From the DMA: Mar-Tech Future Merges Data and Humanity
When it comes to the future of marketing analytics, research shows a great deal of growth is in store—the kind of growth that enables digital innovations and conveniences that seemed like science fiction not so long ago. IDC predicts the market for analytics and big data will reach $125 billion this year, while spending on cloud-based analytical solutions will grow three times faster than for on-premise solutions over the next five years. Futurist Deborah Schultz has predictions of her own, and she shared her insights with a packed house of marketing professionals during her opening keynote this morning at DMA's 2015 Marketing Analytics Conference (MAC) in Chicago, which runs through March 11.
Schultz envisions a world where data, analytics, and the physical world are all connected, to the great benefit and convenience of consumers. More than anything, marketers must ensure that the data they use is helpful to the consumer. "If you have data on me, make sure that using it matters to me and creates value for me," she said. As an example, Schultz described a world in which a GPS app Waze in a car is linked to the driver's connected home, which in turn is outfitted with networked, smart appliances. The next time the driver is stuck in traffic, the car's app signals the coffee machine to wait 15 minutes before turning on. The result? The coffee is nice and fresh when the driver gets home. "That is helpful—and human," Schultz said.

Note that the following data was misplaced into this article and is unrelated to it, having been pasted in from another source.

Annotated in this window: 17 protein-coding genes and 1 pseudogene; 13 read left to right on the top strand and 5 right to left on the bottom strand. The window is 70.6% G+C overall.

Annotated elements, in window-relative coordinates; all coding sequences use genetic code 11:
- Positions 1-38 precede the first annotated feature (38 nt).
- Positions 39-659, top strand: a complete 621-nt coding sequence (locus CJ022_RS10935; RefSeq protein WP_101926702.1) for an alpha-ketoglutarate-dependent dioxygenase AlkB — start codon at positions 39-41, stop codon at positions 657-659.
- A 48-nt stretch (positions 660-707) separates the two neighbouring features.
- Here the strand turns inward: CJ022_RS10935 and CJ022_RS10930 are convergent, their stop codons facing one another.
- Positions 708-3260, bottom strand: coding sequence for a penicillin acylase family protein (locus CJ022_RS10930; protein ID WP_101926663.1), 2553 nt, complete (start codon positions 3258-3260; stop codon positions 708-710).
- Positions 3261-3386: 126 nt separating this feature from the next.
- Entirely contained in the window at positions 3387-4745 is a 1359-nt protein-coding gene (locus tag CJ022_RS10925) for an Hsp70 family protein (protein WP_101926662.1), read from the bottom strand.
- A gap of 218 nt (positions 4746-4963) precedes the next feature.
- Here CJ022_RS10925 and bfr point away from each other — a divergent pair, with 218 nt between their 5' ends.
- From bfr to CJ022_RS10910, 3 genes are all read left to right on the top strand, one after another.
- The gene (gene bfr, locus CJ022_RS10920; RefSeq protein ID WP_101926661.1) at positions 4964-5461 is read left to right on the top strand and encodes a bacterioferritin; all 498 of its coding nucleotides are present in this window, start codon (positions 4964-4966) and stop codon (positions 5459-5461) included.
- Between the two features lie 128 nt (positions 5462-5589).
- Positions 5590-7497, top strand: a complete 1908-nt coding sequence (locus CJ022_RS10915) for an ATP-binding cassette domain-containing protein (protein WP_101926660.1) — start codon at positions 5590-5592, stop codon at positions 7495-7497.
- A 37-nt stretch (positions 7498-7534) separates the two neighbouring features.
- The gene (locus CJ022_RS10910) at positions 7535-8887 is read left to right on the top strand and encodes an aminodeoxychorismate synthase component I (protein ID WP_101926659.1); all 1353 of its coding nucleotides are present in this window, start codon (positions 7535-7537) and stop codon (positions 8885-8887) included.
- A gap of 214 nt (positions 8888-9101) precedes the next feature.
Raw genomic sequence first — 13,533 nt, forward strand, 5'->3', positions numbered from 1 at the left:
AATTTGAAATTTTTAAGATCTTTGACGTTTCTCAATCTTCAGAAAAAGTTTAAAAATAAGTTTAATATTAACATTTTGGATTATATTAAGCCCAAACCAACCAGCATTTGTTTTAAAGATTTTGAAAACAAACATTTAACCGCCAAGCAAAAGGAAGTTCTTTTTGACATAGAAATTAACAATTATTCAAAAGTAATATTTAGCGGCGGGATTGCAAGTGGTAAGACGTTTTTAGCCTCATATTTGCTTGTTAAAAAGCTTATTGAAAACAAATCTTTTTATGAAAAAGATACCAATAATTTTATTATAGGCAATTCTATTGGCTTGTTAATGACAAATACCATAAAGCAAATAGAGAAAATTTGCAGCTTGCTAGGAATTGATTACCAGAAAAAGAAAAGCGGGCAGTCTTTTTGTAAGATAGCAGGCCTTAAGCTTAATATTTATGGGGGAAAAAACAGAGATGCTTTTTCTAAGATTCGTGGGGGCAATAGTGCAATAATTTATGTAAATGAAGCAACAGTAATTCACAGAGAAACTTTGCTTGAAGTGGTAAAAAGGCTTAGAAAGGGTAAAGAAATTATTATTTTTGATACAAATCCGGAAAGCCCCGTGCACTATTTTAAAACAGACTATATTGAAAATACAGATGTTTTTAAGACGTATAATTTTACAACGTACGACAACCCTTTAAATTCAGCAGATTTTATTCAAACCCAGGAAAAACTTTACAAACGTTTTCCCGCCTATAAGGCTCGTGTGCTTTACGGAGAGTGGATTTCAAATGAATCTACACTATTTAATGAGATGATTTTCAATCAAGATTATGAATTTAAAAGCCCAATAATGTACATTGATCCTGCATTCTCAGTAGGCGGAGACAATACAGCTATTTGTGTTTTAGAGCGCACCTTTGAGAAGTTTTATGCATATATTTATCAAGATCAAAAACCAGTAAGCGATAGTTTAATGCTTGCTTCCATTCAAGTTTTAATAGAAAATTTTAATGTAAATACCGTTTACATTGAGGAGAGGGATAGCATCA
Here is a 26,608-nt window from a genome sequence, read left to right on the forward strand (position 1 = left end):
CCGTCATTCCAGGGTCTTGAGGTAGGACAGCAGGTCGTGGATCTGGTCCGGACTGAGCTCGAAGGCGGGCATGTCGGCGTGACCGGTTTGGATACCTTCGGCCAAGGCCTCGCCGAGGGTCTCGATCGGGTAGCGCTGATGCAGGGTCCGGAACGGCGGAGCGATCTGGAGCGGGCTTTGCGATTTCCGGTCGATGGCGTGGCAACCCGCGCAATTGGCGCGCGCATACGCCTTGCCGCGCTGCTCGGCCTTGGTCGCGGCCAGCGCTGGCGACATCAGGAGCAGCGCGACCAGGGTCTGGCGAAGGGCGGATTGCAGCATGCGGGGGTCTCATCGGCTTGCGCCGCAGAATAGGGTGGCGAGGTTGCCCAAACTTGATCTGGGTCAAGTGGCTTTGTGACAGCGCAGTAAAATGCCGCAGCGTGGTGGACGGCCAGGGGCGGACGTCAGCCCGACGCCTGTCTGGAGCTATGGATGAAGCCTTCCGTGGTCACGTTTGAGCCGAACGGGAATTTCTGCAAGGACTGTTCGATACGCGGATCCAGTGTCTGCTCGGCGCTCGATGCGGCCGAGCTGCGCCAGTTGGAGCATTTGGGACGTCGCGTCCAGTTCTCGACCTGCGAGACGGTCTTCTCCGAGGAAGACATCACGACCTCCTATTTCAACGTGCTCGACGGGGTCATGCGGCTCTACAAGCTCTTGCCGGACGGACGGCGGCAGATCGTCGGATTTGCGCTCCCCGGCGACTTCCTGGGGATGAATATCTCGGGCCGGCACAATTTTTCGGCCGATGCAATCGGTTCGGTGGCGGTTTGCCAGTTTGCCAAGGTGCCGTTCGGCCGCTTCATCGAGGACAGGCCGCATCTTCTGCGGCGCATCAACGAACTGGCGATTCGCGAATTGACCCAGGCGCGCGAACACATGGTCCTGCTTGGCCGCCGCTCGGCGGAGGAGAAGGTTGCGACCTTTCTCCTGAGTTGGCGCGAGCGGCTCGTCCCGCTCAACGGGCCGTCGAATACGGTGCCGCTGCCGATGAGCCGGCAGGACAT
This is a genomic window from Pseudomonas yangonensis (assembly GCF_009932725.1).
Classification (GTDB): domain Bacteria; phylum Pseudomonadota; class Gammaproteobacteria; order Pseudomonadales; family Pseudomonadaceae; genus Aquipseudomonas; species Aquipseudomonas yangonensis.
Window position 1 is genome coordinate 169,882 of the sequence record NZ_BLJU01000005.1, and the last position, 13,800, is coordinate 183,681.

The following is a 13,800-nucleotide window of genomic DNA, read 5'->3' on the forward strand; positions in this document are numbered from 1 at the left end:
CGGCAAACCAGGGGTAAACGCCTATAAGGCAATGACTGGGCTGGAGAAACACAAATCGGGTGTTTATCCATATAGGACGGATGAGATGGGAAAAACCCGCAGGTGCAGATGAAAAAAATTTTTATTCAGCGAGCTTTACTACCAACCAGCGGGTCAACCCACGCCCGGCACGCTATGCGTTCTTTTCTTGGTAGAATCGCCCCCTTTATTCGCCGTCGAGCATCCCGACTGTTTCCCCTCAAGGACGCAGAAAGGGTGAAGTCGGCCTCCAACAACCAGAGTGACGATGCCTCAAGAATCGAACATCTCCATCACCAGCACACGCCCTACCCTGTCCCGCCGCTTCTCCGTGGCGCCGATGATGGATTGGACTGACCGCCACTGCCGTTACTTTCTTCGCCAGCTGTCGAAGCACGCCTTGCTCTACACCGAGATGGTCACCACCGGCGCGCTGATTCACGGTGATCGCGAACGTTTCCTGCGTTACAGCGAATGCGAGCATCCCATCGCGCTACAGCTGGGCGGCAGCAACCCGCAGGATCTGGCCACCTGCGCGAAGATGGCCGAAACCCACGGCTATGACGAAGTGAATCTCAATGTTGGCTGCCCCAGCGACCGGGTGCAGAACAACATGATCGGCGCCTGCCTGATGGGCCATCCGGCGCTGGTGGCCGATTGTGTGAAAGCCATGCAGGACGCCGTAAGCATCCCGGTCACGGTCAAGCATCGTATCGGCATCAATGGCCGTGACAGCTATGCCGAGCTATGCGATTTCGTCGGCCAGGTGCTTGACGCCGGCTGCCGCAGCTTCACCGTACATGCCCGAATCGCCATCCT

Peppering her remarks with humor, Schultz urged attendees to get in touch with their own humanness and to remember the people behind the data they are collecting. "I'm not the speaker to give you a how to, I'm here to remind you of your humanity," Schultz said. "Why is it when we enter our cubes we forget how to be people? I blame the lighting!" The human factor, she pointed out, is what endures, while technological innovation is constantly shifting. "Technology changes, humans don't," she said.